The modern-day Noah

Taronga Zoo vet helps give endangered animals a chance at survival.

Like a modern-day Noah, Dr Larry Vogelnest is saving the world's animals two at a time.

The senior veterinarian at Sydney's Taronga Zoo recently travelled to Vietnam to assist in a difficult mission to rescue a pair of monkeys whose species is believed to number fewer than 50 in the world.

Animal conservationists had discovered a pair of the Cat Ba langurs – found exclusively on Cat Ba Island – and Vogelnest joined a team whose job it was to capture them in order to attach radio transmitters that would allow them to be tracked and studied when they returned to the wild.

“Through this job I felt that I could really make a significant difference to saving a species from extinction,” Vogelnest says of the mission.

Amid “incredibly rugged terrain” it was his job to scale a 15-metre cliff to a cave where the two langurs had been located, equipped with a dart gun he used to tranquilise them.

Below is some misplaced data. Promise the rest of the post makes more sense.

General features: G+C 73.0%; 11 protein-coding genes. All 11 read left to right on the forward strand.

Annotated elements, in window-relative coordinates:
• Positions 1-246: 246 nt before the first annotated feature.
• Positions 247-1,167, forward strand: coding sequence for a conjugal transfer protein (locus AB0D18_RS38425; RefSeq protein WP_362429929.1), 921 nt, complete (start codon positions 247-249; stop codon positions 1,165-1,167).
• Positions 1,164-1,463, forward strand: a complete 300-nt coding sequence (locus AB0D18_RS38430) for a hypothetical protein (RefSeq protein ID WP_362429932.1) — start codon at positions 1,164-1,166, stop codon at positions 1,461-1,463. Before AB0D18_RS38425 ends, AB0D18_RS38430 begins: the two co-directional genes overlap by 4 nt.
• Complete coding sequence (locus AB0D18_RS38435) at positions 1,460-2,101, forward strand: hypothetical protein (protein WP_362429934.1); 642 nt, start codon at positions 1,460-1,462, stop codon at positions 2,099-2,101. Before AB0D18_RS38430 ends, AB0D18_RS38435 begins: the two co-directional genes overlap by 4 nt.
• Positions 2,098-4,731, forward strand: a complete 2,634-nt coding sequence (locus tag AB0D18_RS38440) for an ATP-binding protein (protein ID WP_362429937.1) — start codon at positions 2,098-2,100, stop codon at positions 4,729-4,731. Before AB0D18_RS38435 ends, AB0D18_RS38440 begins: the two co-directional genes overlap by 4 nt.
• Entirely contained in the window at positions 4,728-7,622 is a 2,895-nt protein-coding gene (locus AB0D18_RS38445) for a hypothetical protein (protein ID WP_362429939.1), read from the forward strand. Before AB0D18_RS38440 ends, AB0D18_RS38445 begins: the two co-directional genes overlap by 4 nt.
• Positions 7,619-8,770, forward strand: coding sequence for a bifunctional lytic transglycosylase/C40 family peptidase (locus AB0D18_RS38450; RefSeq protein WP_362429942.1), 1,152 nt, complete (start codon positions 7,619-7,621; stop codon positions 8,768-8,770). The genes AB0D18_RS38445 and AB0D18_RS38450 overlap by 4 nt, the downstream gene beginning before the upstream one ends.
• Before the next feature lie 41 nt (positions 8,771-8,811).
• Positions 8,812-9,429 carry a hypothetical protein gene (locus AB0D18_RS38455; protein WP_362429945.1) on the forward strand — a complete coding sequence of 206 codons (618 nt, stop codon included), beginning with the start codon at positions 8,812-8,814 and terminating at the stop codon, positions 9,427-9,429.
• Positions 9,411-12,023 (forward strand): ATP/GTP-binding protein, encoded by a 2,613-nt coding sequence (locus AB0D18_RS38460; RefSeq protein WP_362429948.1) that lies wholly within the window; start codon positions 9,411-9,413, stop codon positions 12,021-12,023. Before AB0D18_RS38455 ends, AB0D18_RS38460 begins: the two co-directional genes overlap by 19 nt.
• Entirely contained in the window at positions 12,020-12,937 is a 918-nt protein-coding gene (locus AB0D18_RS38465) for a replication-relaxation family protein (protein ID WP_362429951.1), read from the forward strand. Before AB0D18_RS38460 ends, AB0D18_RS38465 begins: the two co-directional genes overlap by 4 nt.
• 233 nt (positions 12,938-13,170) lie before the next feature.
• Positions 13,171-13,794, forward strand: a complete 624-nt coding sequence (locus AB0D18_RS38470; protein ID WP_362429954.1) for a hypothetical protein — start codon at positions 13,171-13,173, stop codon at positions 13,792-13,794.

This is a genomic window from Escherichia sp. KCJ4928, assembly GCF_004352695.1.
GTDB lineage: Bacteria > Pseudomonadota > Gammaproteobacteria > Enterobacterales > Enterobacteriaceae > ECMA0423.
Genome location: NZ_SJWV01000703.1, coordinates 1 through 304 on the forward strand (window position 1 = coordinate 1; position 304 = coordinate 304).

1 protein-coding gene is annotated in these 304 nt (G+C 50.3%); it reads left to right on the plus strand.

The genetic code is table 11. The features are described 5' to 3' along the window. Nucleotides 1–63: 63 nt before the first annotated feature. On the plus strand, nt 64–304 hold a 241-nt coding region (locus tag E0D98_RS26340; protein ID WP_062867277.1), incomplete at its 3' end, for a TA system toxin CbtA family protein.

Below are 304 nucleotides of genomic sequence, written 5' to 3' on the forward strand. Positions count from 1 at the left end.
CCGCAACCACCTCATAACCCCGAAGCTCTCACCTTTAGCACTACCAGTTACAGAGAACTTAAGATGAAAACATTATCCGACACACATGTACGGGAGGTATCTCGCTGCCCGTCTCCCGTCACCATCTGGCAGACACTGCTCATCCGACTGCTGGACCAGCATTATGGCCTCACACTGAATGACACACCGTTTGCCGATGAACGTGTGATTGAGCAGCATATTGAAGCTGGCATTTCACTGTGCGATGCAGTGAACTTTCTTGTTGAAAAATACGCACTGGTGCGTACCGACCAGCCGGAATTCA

“It was the first time anyone had ever anaesthetised this species of monkey and there is no health data or anything on this species,” he says.

“We were the first people probably ever to take a blood sample from this species animal and of course thinking that we were dealing with 4 per cent of the population was pretty nerve wracking, we didn't want them to die.”

Tracking devices were successfully attached to the primates and after a boat trip to a new location they were released. Six days later the team used radio tracking to check in on the langurs.

“Probably one of the most exciting things about seeing them again was that there were two other langurs that had joined them. Of course, having a male there meant there was a reasonable chance that they would breed.”

Vogelnest has up to 4000 animals under his supervision every day but says he gets a buzz from projects such as the langur mission.

“The important thing for me is that I'd like to see people appreciate the intrinsic worth of other creatures on this planet. It is very rewarding to know that a lot of the stuff I do is contributing something, it makes me feel good.”